I still had a human body. For the most part. I'd done away with a few organs I thought weren't pulling their weight. But my brain was still recognizably human. I could turn off the enhancements any time, and go back to my human brain.
That sounded like something a meth addict would say.
Should I do it? Should I revert my mind to its human state? That would leave me more vulnerable. Could Genesis be manipulating me? Unlikely. I resolved to give up my life in the matrix after preparing Mephistopheles' little surprise.
Three hours later, I was sitting in a chair, eyes closed, writing a program that would un-cyborg me for twenty-four hours, maximum. I quintuple-checked it for bugs. Nothing. Writing bug-free code is one of the benefits of being part-machine. I hesitated before ordering the code to run. But I didn't see any plausible risks, and it would be an interesting experience. Probably help me relate better with normal humans. I pressed a metaphorical button, and felt my mind recede.
The first thing I noticed was the lack of color. As I cyborg, I'd enhanced all of my senses (and added some new ones). Having my sight confined to such a small band of the electromagnetic spectrum... I felt blind. I had made some changes to my eyes, so I could still see better than normal. But, man...I couldn't even read the titles of the books on the other end of the room. Furthermore, I couldn't remember them. My cyborg mind had had perfect memory. My human mind didn't. Before I had been augmented, had it been normal not to remember your dinner from three days ago? I couldn't remember.
I felt limited. Slow, stupid, and unable to remember equations I'd derived just a month before. Was that how the New Archivist felt when she turned into Lucy? A combination of sadness at her decreased mental faculties and sadness at realizing she wasn't who she thought she was? I felt sorry for her. I still thought she was a parasite sucking Lucy's life, but I felt sorry for her.
That's another thing. I was so emotional! I hadn't even noticed, but I'd been subconsciously dampening chemical imbalances in my brain. Now, I was left to feel the full force of emotions. Panic was so distracting! Had it always been that distracting? And annoyance was so... annoying! Had I been dampening happiness too? I needed to make myself happy in order to find out.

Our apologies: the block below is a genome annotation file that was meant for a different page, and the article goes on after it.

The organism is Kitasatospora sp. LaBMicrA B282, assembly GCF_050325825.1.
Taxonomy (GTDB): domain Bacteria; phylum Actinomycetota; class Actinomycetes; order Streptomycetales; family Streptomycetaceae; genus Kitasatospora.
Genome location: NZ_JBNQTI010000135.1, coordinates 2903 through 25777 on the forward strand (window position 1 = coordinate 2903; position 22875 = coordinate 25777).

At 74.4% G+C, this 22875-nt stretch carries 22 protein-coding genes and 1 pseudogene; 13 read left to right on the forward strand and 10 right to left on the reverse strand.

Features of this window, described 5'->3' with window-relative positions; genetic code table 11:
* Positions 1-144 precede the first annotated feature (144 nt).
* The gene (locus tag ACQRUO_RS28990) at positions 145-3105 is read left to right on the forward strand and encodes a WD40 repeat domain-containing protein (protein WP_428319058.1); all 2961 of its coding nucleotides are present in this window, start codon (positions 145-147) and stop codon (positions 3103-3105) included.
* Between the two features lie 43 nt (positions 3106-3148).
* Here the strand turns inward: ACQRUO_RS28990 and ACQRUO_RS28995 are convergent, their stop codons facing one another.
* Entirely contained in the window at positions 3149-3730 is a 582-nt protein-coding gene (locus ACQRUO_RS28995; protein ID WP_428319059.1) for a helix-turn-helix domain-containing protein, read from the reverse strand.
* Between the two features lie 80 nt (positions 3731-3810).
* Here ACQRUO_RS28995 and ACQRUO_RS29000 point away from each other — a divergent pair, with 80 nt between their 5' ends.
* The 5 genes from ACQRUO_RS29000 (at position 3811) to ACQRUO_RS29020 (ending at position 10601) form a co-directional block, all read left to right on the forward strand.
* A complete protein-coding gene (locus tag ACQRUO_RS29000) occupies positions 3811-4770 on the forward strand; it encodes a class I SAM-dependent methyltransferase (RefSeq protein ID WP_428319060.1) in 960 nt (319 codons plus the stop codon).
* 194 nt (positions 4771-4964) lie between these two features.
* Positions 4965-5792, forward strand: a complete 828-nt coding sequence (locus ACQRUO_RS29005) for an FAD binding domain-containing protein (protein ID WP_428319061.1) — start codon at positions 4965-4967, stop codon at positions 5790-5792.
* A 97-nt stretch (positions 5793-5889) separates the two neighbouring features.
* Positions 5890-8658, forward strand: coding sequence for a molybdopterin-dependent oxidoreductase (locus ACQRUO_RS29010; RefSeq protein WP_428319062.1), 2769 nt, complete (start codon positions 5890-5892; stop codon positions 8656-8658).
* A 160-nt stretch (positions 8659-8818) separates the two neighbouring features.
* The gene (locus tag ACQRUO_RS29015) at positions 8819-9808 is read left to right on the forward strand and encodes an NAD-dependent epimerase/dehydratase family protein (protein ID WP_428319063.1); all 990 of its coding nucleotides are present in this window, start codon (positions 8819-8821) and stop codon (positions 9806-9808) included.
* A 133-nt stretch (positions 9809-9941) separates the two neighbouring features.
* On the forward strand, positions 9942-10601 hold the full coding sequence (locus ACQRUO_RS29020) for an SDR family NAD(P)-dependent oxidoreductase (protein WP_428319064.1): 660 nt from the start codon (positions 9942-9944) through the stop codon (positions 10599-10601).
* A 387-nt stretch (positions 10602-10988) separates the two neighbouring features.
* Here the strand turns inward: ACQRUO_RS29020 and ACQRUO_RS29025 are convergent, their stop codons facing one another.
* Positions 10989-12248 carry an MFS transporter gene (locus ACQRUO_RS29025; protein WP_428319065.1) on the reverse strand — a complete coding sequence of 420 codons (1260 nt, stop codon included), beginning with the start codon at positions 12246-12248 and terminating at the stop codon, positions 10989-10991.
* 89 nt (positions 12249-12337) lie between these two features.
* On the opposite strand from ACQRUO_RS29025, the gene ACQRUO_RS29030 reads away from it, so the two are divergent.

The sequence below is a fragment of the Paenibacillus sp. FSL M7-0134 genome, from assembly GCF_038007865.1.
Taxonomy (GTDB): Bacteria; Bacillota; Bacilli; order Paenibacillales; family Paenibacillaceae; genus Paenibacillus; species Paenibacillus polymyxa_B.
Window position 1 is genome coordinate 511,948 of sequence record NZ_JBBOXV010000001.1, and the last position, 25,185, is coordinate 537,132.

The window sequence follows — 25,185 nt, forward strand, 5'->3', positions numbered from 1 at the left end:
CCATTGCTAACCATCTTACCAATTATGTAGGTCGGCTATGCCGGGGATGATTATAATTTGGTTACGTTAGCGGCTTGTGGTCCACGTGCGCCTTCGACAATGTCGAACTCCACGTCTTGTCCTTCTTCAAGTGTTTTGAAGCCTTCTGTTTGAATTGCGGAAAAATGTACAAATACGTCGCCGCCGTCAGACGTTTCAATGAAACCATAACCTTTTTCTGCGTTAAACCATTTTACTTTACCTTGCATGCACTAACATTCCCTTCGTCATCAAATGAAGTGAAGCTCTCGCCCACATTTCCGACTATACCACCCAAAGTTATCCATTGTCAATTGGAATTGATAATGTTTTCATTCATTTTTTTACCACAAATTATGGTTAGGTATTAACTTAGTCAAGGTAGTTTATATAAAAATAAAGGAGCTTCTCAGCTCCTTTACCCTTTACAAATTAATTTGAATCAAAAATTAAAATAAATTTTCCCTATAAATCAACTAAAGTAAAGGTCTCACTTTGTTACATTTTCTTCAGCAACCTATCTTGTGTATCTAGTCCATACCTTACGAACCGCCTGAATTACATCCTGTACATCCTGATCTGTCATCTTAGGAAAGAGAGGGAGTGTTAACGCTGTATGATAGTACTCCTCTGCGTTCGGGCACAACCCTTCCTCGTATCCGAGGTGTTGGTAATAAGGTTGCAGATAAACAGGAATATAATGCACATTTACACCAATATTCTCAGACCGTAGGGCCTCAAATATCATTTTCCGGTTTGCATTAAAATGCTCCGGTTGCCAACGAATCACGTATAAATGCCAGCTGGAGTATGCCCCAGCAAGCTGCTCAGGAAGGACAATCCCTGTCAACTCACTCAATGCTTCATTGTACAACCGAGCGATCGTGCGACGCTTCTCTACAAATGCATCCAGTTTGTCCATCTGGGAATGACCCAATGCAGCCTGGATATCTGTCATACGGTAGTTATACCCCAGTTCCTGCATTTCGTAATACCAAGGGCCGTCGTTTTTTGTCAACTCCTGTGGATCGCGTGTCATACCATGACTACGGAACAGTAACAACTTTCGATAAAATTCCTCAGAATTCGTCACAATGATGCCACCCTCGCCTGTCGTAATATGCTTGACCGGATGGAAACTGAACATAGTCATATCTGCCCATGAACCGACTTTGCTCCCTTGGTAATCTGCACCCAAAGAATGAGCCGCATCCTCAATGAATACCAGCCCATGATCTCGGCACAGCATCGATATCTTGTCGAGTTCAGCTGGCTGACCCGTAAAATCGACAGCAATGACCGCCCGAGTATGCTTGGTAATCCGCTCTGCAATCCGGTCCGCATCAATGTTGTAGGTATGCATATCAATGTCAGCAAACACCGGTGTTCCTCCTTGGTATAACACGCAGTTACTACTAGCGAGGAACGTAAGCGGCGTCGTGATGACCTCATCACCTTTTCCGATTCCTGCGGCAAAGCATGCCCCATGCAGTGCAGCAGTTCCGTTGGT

"Noetron, prepare a large amount of ice cream, assemble a sequence of awesome science fiction movies, pull up those simulations of many-quark interactions, and play me some bad-ass music."
Within a few minutes I discovered that, yes, mortal happiness was better than cyborg happiness.
Eventually, I became curious. What was it like to do drugs? I had always eschewed them, fearing the consequences of addiction. But now, I had the opportunity to take drugs, discover their effects, and then use my cyborg powers to erase any trace of addiction from my system.
Not true, some part of me pointed out. You can only erase physical addiction. What if you like it so much it saps your initiative to do anything else?
Well, some part of me countered, then it's no different than any other fun hobby.
What ensued was about ten minutes of me debating philosophy with myself. It ended with me saying this: "Noetron, I want you synthesize a dose a crystal meth."
Noetron normally does whatever I ask. But he has pre-existing orders to prevent me from harming myself, unless I can convince him that self-harm is necessary. He wasn't a fan of the drugs idea, but decided to be diplomatic about it. "Are you sure, sir?"
"Are you aware of the adverse health effects?"
"I'm a scientific genius. I think I know what they teach in a high-school health class."
"This could have extremely detrimental impacts on your scientific productivity."
"Good point. If, at any time after the next twelve hours, I attempt to try any sort of narcotic, please to your best to stop me." I paused. "Non-lethally." Another pause. "In a way that doesn't permanently hurt me or anyone I care about." You've got to be careful with computer that follow your orders.
Noetron thought about this. For five or six seconds. Which was enough time for him to consider hundreds of millions of scenarios. "Very well. But if I detect any traces of addiction I will classify it as attempted mind control and detain you by whatever means necessary."
'Whatever means necessary' includes things like threatening to destroy the New Archivist if I take another hit. Don't do drugs, kids.
A few minutes later, a robot came up to me, carrying some small crystals. And, for the first time, I did drugs.
It wasn't that great. I kept getting all excited about some equation, and quitting halfway through to solve some other problem. How did meth addicts ever get through an elementary course in quantum field theory, I wondered. Meth was pathetic. I waited for the high to dissipate. "Noetron, please synthesize every narcotic drug you possibly can.
That night, I did enough drugs to kill a rhinoceros (rhinos are allergic to a chemical found in heroin, but still). It was fun, but not great. I couldn't overdose, since only my central nervous system was human. Even so, I ended up with a truly incredible headache.
In the end, I reactivated my cyborg components a few hours early. Drugs were boring compared to what a cyborg can do (I can remember sex with perfect accuracy, watch a dozen action movies in my head, and solve complicated mathematics problems all at the same time.)
The experience had taught me something about the human condition. Humans were unfocused, irrational, feeble-minded, and way to susceptible to damage. I resolved to bring about some improvements once I took over the world.